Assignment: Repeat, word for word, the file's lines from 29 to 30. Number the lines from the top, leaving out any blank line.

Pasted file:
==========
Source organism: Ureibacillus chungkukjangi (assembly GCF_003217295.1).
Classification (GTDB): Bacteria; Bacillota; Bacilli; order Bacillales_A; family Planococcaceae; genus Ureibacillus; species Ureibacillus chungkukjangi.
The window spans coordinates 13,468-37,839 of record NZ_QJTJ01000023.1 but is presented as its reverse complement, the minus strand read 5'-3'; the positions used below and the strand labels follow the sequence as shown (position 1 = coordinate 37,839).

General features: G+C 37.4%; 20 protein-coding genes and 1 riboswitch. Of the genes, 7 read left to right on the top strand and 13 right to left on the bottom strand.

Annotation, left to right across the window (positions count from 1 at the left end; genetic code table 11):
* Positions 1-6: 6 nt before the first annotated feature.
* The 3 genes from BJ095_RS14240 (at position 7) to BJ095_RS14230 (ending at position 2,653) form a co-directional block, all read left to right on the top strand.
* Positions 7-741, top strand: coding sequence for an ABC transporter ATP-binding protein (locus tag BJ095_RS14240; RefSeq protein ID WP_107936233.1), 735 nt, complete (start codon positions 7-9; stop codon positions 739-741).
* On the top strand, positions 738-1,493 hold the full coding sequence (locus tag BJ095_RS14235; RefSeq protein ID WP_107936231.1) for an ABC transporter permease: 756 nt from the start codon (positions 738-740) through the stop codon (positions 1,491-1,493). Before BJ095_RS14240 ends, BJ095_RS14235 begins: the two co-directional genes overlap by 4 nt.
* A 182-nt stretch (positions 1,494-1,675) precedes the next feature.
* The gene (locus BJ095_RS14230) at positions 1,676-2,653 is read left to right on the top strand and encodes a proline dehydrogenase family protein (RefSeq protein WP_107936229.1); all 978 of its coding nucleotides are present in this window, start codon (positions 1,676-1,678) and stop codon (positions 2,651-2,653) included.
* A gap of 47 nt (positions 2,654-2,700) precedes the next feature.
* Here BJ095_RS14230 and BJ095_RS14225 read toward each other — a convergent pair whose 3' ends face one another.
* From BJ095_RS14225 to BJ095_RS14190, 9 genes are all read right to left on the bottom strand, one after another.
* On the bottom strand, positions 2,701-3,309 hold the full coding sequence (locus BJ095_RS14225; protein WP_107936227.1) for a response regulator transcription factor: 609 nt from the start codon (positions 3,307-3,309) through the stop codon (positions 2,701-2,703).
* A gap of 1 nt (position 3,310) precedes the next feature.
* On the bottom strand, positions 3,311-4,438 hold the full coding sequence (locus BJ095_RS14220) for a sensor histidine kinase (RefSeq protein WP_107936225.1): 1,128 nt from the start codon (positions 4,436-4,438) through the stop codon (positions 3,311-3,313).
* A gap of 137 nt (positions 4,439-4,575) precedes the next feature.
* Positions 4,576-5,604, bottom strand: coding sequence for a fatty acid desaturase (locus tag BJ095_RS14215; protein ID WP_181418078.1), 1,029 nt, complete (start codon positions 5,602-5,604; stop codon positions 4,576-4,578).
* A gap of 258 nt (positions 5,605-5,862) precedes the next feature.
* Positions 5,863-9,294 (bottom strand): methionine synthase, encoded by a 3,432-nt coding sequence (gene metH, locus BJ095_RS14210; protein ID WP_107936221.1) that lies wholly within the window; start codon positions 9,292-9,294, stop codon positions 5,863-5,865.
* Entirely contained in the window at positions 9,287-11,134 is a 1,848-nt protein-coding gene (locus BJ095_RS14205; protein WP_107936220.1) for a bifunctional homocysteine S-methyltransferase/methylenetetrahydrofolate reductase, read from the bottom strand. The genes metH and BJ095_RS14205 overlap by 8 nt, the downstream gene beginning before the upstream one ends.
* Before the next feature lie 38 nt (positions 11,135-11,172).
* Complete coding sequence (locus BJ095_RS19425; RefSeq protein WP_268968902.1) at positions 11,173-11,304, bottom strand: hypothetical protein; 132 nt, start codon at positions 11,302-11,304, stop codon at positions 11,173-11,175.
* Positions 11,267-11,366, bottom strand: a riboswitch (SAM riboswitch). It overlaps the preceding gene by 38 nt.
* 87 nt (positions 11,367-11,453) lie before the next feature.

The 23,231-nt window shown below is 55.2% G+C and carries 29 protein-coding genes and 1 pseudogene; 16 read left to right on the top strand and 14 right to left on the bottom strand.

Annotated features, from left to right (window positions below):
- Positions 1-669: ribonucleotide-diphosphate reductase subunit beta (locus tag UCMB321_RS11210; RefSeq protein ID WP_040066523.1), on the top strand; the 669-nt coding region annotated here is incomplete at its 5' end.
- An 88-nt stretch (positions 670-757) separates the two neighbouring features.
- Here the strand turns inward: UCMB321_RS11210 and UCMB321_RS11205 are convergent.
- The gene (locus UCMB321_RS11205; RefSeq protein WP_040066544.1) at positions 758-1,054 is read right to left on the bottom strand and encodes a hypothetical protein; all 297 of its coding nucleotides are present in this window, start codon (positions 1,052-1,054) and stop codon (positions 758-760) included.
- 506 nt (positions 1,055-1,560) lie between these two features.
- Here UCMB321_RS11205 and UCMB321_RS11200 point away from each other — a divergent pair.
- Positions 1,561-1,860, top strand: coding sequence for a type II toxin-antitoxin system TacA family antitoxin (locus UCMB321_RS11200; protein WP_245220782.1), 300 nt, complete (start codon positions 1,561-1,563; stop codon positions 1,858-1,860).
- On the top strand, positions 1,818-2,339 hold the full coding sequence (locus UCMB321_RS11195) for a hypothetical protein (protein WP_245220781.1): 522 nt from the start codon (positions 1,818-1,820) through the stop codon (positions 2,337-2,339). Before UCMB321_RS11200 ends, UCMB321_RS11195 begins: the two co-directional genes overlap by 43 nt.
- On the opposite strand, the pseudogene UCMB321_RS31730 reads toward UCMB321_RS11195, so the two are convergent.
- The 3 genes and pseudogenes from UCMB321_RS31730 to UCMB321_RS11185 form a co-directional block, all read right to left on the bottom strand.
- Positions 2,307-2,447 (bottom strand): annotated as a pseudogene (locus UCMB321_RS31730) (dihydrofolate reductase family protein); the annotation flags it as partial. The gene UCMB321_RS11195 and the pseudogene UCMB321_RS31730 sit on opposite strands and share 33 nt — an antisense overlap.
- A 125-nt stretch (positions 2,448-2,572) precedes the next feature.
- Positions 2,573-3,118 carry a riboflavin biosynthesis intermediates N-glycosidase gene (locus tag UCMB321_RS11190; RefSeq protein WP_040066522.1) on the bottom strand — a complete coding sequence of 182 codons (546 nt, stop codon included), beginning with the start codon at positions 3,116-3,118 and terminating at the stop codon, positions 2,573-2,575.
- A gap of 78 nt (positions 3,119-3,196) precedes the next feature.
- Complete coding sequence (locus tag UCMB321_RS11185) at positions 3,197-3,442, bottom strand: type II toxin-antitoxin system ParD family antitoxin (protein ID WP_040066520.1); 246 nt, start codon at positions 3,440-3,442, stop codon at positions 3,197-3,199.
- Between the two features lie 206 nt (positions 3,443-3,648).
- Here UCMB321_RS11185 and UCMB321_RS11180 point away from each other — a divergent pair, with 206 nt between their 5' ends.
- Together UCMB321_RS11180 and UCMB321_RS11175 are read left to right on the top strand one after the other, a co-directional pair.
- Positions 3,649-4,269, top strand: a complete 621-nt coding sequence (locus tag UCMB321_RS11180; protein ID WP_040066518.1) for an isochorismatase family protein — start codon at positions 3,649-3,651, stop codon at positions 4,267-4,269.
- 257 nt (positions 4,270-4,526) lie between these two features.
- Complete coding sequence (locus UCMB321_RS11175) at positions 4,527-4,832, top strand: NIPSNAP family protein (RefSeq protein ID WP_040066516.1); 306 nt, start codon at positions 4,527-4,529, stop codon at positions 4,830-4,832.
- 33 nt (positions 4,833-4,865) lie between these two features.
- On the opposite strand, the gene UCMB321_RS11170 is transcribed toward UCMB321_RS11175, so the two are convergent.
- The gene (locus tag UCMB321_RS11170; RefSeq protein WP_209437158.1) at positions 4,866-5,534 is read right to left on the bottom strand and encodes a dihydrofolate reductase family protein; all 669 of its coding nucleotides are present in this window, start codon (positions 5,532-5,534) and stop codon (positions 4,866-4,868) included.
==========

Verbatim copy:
- Positions 1-669: ribonucleotide-diphosphate reductase subunit beta (locus tag UCMB321_RS11210; RefSeq protein ID WP_040066523.1), on the top strand; the 669-nt coding region annotated here is incomplete at its 5' end.
- An 88-nt stretch (positions 670-757) separates the two neighbouring features.